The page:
Hank Medhill (Robert Young) has spent the past year in Japan on business. He works for the family garment company, and went abroad to learn how to make artificial silk.
The trip had a dual purpose: Hank also left the United States so he could recover from a failed romance with Eleanor Breen (Ann Sothern).
As soon as he returns to New York, Hank learns that Eleanor is about to marry another man. Despite the protests of his cousin William (Reginald Owen), Hank runs off to track Eleanor down, interrupting the wedding and convincing Eleanor to leave her groom at the altar.
Hank and Eleanor marry that very same day. They’re every bit as in love as they were when before he left for Japan. But as the rose-colored lenses of newlywed bliss begin to fade, Eleanor and Hank realize that they are two very different people. She’s a lively showgirl who likes spending time with her showbiz friends, while he’s all business. Are they too different to make their marriage work?
Richard Thorpe directs 1937’s Dangerous Number. The film was written by Carey Wilson from a story by Leona Dalrymple.
Dangerous Number‘s opening scenes, in which Hank breaks up Eleanor’s wedding, are wonderfully fun. There’s witty dialogue, and nice chemistry between the two leads. Though it’s never pleasant for someone to be left at the altar, the viewer roots for Hank and Eleanor almost immediately.
Unfortunately, the fun isn’t kept up steadily. The pace is somewhat inconsistent. After that exciting opening, we enter a marital comedy which takes up the first forty minutes or so of the film, but doesn’t bring any huge laughs.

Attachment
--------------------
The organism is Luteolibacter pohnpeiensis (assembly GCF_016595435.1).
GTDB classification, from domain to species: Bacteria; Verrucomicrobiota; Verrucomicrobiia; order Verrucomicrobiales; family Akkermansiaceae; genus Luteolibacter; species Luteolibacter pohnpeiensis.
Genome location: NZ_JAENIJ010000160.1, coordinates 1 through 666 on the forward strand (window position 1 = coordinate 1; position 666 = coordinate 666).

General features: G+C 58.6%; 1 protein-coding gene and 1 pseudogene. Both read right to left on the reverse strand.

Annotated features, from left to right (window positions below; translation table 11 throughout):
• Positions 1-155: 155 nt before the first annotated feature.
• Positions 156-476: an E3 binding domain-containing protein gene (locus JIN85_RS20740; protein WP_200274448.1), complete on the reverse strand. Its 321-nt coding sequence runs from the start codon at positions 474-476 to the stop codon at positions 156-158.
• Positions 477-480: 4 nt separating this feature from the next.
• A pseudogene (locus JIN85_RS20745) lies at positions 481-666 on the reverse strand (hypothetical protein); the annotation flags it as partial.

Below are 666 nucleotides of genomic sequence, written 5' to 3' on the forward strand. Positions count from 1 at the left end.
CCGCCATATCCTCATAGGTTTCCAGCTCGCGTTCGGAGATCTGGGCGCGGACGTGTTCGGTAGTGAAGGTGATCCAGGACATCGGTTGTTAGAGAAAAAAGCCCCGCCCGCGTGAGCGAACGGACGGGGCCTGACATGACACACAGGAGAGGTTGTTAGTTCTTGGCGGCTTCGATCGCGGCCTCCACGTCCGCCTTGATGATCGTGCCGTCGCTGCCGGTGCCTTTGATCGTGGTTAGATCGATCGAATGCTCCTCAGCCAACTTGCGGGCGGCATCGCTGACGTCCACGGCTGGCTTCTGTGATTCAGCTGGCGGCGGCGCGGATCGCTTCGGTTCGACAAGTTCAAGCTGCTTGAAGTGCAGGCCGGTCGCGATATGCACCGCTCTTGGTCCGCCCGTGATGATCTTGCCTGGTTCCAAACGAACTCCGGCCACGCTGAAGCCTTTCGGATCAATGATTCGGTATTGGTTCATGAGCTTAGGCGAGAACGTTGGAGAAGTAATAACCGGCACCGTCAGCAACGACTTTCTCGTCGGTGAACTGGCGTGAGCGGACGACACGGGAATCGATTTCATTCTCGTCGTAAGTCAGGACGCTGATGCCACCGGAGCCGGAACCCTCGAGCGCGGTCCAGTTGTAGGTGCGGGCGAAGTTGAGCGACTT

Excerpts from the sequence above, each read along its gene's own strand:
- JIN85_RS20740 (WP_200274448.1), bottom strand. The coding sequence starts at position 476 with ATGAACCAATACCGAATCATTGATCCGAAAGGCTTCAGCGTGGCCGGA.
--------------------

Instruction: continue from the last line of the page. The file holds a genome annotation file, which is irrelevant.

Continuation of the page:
Hank and Eleanor alternate between being madly in love and bickering over their small differences. Their make-ups, in which they realize how petty they’re being, are cute, but this section of the film overall is quite slow.
The film takes a much more lively turn around forty minutes in, and the pace picks up. I can’t describe this part of the plot much without spoiling anything, but a new character is introduced — a brash woman named Vera (portrayed by Marla Shelton). Trouble seems to follow Vera! The twist is totally unexpected and takes the film in an exciting direction, elevating it from the standard marriage dramedy that it was becoming. It brings a much needed jolt of life.
One thing the film has going for it throughout is the charisma of its two stars, Robert Young and Ann Sothern. Robert Young keeps popping up in the films that I watch, and I’m becoming quite a fan of him. He’s got a mischievous sense of charm that works perfectly for the romantic comedy genre.
Despite its pacing problems, by the end Dangerous Number is a delightful little picture. I wouldn’t count it as a new favorite, but it’s an enjoyable watch. The score: 3.5/5